RWhat if someone asked you: "Would you take a (black) homeless teenager into your home?" Not just for a night, but let's start with that. "Whaddya mean?" might be my response, as I backed away from the question.
But what if you knew this teenager, or someone you know well knows him? What if you knew his name, his school, his neighborhood, maybe even something about his family? What if he was not an abstract notion that tapped into all our fears of the stranger but rather a person with a name, like Michael, or Sean, or Ruben? And that you had room in your home and in your heart for someone whose future might be a bit different because of you, and that you too would be a bit different because of him?
Michael Lewis, who brought us tales of Wall Street (Liar's Poker) and professional sports strategy by the numbers (Moneyball) also wrote a story about a 6'5" 330 pound teenager named Michael Oher who was born and raised in the Memphis projects - you could not dream up a name like Hurt Village but that it is what his neighborhood is called - to a mother who was an addict and a father whom he never knew. Lewis' book, titled The Blind Side: Evolution of a Game (2007), is now popularized in a movie that carries the same though shorter title as the book The Blind Side; it has actors who draw an audience, like Sandra Bullock, Tim McGraw (of country music fame) and Oscar awardee Kathy Bates. So, this story has legs.
The tale is a feel good one where Michael Oher is taken in by a rich family (of Taco Bell fortune, the Tuohys) living in a designer mansion on the country club side of Memphis. The family that breaks the mold is Christian (and Republican) and are people both of privilege and with a sense of responsibility. The story takes a social and political issue and makes it personal.
But my commentary is not a book or movie review, it is about the limits of government and entitlements, about resilience, and about what individuals acting as responsible agents can do to make communities and their lives better. Which is why the question of "would you take a (black) homeless teenager into your home?" has more than one answer, depending on whether the answer is a dominant belief in government as the answer or an appreciation of how government can be most effective when matched by the problem solving energy of responsible citizens.
Government provides foster care for youth like Michael Oher. Without disparaging foster care providers, multiple placements with contracted care providers drives many like Michael to run, or to fail to flourish. One in four youth aging out of foster care in New York City become homeless, an illustration of a terrible national pattern. Many foster youth wind up in the youth correctional system, bringing with them histories of trauma and mental health and substance abuse problems in the great predominance of those admitted. Too often, those who become embroiled in corrections while young - those who survive the violence and drugs of their neighborhoods - become the adult occupants of our jails and prisons.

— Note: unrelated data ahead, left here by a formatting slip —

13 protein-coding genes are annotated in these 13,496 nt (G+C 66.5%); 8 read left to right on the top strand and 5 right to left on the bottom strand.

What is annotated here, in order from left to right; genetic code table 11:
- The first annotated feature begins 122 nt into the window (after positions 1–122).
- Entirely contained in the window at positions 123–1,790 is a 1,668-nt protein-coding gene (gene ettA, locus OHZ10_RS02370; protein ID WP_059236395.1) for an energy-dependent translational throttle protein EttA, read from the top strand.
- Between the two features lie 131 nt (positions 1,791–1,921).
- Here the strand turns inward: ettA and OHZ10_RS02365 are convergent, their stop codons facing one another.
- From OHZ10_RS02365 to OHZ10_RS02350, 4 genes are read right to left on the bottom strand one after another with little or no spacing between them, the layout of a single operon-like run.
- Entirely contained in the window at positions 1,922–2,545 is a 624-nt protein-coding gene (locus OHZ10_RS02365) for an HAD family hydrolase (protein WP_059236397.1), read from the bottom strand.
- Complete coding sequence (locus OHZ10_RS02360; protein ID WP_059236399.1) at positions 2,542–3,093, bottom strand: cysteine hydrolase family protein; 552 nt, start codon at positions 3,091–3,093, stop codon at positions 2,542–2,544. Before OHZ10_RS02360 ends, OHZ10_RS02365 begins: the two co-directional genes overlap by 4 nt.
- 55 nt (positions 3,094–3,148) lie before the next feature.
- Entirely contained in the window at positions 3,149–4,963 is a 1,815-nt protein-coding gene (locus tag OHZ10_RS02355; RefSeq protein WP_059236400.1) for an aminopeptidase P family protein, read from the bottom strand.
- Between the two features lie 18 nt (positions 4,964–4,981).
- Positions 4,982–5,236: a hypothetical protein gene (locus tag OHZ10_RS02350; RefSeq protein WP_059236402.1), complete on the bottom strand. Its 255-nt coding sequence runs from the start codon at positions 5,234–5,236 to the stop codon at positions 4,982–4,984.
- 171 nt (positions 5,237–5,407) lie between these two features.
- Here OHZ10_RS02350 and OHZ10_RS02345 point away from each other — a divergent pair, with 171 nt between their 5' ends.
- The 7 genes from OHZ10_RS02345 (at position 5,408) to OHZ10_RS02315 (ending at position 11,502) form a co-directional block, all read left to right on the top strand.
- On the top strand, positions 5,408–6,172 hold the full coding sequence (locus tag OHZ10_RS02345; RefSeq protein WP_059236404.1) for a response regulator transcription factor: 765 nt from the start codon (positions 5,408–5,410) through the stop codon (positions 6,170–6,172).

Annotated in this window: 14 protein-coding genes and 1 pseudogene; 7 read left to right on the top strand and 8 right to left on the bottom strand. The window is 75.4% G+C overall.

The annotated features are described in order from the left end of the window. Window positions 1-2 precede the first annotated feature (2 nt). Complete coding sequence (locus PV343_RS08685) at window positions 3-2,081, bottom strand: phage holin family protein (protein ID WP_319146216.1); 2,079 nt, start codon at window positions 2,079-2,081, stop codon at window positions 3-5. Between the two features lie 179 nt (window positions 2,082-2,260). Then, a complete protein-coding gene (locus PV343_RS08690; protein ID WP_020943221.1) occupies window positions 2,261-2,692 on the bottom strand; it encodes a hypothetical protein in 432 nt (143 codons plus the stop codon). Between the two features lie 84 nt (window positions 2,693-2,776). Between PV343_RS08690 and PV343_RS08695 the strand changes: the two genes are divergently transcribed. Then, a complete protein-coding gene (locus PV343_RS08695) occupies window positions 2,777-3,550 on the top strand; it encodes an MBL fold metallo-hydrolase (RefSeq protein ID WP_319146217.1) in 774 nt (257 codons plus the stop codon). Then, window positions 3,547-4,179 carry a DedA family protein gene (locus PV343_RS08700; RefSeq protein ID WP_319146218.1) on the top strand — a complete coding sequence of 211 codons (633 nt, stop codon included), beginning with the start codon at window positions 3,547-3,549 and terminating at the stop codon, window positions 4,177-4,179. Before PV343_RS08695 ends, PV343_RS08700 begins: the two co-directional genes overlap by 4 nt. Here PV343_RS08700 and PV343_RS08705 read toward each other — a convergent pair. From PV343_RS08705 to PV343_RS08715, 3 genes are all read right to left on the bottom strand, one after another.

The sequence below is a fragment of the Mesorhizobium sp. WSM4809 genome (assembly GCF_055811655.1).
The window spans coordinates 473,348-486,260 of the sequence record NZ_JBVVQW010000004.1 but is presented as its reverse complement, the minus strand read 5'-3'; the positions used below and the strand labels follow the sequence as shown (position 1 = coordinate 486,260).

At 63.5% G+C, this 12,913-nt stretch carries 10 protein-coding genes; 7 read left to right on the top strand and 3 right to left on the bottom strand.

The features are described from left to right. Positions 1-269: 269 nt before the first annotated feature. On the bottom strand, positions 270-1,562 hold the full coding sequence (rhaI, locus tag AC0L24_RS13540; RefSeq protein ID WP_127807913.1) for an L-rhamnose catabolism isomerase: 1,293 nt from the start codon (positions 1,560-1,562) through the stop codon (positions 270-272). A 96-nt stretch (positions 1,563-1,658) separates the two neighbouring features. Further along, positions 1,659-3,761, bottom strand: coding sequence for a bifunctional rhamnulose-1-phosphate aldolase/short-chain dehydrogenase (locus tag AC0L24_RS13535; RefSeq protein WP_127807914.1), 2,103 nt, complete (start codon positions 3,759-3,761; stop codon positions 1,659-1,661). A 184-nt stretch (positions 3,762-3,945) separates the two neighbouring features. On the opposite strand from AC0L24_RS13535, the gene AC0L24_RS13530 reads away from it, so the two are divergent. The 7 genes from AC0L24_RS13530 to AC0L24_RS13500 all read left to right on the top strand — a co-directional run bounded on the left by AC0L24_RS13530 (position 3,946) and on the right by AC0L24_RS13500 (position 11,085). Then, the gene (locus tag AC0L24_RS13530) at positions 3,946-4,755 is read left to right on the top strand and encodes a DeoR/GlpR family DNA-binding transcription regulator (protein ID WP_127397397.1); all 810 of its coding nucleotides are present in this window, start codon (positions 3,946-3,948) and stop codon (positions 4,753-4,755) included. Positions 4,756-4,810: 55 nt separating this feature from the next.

The Michael Oher story is remarkable; it also offers important insights into the limits of institutional responses to our basic need for belonging. While we need government to support social safety nets, we also need families and communities to redeem their neighborhoods and the lives in peril on every corner.
As important a question as is "why do some youth go bad" is "why others, from the same circumstances and horror, find a way to make a life, to respond to hands that reach out to them?" Resilience is what separates the survivors from the casualties. Physics tells us that resilience is a property, the capacity of some material to absorb energy and respond elastically so as to retain its integrity and not become deformed by the impact of the energy. The emotional equivalent is a person's ability to absorb stress and not be broken by it. Michael Oher had resilience, and so do many more in Hurt Villages across this country and world. But resilience must be nurtured. After awhile, the material, human or otherwise, bends and breaks from the forces impacting it. People, not institutions, are what foster resilience. This is why individuals, families and communities, for their neighbors and those across the tracks, need to wonder "what can I do?"
In New Orleans and the Gulf Coast, over four years post-Katrina, communities there have truly seen the limits of government. They are of course reliant on government action to build strong levees, enforce sustainable environmental practices, and deliver the financial resources that families and businesses need to re-establish themselves. But as Mary Rowe, director of the New Orleans Institute for Innovation and Resilience has said, "we are the ones we have been waiting for." She is referring to urban farming, business development, experiential education, rebuilding homes - local efforts that connect people across race and class to reclaim and rebuild where they live and how they live. She is referring to the ecology of a community where mutual support breeds resilience and safety and health, where mutual support becomes the anodyne to defeat, despair, disease and violence. The Tuohys of The Blind Side also said, we are the ones who need to do something, something for this boy - named Michael, from their town, if not their neighborhood.
What can and must be done, beyond responsible and effectively run government programs, to create alternatives for those dependent on welfare, committed to foster care, and caught up in criminal justice systems in the central Brooklyns, Watts', and Hurt Villages of this country? The answer, neighbor, is revealed in Lewis' story, in the Gulf Coast, and in groups and communities willing to say, "we are the ones we have been waiting for." These stories of resilience and responsibility seem to need retelling again and again to nurture the resilience and responsibility within us all.